Besides, you are advised to bring dietary supplements such as vitamins, energy bars, dry fruits, etc. to munch along the trail.
Guide and support staff
Your Guide for the Annapurna Base Camp trekking will be a certified, English speaking local who will accompany you as from Kathmandu. All Far & High Guides are trained by KEEP (Kathmandu Environmental Education Project) on first aid, environment, conservation, and biodiversity. As required by law, the Tourism Department’s academy has licensed all our trekking guides. Most importantly, they are professional, helpful, and always willing to provide you with personalized care and services.
A typical day of the trekking
Your guide escorts you along the trail, selects the lodge for accommodation and help you choose your meal and deals with local bureaucracy whenever required. As you pay all trekking charges in advance, the guide will take care of the bills. We provide one porter for every two trekkers, and he carries 15 kilograms. We hire porters locally at the village where your trek begins from, if not hired from Kathmandu. The guide and porters will have proper clothing and boots to survive the harsh weather of the mountains.
Each morning after packing our bags and having a good breakfast, we set off on the day's walk. All we need to carry is a small day pack containing a water bottle, camera, sun cream, hat, rain jacket, and warm jumper, just in case. The porters will carry the rest of our gear for us.
After walking for 3-4 hours, we stop for lunch at around midday. The afternoon's walk is generally shorter, and we usually arrive at our destination in time for afternoon tea. The remainder of the afternoon can be spent exploring the village, doing a bit of washing or simply relaxing with a good book. On some days we will arrive at our destination by lunchtime and the entire afternoon will be free.
After dinner, the evening will often be spent playing cards and reliving the day's adventures, before heading off to bed for a well-earned sleep.
The best season for trekking in the Annapurnas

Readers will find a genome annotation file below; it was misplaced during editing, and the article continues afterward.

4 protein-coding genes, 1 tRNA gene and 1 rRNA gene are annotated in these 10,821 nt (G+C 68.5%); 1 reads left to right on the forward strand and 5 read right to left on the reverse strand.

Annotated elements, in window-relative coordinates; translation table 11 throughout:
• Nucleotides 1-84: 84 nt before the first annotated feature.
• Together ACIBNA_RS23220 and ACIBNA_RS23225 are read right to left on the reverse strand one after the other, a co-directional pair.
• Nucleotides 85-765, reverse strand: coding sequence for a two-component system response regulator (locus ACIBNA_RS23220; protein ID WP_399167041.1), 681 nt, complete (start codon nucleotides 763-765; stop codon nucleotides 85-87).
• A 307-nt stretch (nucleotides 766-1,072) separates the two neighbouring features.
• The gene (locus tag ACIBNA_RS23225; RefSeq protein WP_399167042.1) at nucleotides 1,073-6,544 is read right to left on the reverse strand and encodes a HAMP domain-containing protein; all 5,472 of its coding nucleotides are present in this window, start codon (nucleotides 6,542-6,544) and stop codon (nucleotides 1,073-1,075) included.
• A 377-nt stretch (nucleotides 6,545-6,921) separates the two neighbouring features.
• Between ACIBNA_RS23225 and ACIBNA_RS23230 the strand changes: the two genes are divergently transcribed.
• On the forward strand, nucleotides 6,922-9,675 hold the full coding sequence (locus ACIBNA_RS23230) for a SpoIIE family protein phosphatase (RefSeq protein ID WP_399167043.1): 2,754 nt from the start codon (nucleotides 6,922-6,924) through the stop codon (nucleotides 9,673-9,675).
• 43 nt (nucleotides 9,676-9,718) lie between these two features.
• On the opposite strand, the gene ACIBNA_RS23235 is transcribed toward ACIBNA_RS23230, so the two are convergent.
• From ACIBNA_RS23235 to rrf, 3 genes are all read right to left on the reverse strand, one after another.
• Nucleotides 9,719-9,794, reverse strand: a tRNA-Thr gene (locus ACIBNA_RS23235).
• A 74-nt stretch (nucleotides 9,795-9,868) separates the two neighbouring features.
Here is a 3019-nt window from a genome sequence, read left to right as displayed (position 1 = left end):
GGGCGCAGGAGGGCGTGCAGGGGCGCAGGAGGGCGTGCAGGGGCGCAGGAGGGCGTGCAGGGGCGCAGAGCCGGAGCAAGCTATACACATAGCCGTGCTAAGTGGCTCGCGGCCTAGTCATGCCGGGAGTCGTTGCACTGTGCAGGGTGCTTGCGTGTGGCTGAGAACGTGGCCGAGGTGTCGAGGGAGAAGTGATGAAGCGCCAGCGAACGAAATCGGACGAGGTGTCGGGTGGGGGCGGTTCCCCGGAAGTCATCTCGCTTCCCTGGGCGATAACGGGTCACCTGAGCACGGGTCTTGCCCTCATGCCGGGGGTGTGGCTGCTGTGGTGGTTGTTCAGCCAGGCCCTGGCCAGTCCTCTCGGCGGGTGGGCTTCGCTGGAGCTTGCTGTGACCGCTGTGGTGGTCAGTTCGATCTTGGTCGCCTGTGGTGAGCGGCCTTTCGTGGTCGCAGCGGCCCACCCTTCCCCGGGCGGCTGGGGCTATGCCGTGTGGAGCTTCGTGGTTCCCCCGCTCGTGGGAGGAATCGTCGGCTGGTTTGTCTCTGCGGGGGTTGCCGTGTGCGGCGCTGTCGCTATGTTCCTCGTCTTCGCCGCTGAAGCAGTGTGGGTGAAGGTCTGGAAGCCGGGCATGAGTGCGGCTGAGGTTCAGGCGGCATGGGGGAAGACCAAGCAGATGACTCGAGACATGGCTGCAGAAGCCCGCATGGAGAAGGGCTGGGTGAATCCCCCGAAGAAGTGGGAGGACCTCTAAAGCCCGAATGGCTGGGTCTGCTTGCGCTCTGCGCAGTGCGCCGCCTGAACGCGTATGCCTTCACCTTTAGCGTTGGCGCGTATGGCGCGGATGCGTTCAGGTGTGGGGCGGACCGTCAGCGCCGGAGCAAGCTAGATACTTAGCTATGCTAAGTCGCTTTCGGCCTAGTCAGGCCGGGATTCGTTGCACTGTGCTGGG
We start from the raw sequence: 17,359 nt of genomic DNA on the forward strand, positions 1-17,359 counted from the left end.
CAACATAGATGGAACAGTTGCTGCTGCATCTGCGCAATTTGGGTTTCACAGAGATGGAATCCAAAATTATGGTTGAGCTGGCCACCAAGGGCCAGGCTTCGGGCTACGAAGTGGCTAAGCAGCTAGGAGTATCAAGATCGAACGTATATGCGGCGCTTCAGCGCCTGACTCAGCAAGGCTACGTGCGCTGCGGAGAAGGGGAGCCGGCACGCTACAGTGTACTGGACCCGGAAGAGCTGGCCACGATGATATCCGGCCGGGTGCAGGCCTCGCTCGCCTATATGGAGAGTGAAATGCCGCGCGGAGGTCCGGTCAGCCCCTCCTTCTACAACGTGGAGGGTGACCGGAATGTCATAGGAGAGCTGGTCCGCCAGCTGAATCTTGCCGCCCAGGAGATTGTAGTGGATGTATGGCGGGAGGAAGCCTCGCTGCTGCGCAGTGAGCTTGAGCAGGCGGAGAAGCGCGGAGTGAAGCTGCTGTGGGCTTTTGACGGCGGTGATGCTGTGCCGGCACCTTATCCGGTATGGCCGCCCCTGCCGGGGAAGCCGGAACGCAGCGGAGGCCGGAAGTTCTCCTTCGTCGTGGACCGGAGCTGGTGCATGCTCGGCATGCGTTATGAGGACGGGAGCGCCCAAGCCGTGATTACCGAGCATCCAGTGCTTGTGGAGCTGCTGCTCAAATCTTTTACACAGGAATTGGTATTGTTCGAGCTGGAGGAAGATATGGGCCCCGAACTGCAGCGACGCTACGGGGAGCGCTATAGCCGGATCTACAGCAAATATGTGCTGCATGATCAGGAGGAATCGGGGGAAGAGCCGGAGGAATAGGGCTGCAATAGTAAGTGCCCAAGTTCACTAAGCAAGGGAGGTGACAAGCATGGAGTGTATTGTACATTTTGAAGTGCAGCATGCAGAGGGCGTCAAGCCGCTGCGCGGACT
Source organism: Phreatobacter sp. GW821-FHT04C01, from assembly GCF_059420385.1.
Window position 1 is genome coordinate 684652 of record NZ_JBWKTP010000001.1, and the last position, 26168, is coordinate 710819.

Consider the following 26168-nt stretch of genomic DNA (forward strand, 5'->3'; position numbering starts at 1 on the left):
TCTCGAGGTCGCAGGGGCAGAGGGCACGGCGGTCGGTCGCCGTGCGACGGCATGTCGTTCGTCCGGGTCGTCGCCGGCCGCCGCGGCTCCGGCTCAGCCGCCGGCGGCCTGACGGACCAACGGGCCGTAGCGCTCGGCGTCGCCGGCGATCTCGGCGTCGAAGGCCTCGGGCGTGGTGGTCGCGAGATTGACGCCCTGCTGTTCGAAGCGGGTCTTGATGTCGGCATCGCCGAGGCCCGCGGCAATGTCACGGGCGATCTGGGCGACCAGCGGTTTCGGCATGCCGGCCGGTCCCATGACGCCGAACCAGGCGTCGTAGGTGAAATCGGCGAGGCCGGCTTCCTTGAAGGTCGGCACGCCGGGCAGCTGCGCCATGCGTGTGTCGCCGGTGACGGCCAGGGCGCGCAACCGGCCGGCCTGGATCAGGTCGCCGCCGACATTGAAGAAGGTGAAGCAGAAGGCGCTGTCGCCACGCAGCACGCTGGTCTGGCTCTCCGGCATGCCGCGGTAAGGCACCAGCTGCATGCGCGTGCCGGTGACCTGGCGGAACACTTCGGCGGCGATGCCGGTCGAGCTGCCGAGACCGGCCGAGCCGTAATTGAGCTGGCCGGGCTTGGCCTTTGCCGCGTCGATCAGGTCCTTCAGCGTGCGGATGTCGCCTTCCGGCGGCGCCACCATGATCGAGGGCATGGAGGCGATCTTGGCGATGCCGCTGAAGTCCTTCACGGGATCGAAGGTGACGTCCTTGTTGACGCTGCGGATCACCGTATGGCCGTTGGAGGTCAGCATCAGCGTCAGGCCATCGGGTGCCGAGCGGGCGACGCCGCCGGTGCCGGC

Autumn (Mid Sep-Mid Nov)
This is the best season for trekking in the Annapurnas because of the best visibility, the freshest air and perhaps the clearest skies. The weather is excellent, and the mountain views are tantalizing. This is also the time the two major Nepali festivals Dashain and Tihar fall. International airfare is also cheaper during this time.
Hind side, this is also the busiest tourist season in Nepal. That means hotels and lodges are full, and transport and excellent guides are booked. If you plan to travel during the fall, please place your reservation well ahead of time, at least 4-5 months before your travel date.
This is the second preferred trekking season. The weather is still pleasant. Rhododendrons and wildflowers will be in blossom, but mountain views may not be as great as in the fall time.
Summer (Mid June-Mid September)
Please avoid the rainy months of mid-June through Mid-September for trekking to the Annapurna Base Camp. The region receives heavy rain during this time of the year. The trail will be slippery with abundant leeches and streams will be at their highest level. And trails can be covered with mudslides or even washed down by the avalanches.
Winter (Mid Nov-Feb)
Unless you are an experienced trekker, avoid trekking during Winter as well. There can be heavy snowfall in the higher elevation, and of course, it will be freezing.
A packing list can vary according to your needs, interests, duration of the trip, and the season you are trekking in. The items listed below are essential for Annapurna Base Camp Trekking. Please, note that every two trekkers are provided with one porter and you are advised to limit the weight 15 kg (33 lb.) per porter.
Far & High provides one duffel bag for your clothing and gears which is for you to keep as a souvenir. We will also offer you a sleeping bag and a down jacket which you need to return after the trip completes. But, please feel free if you want to bring your own.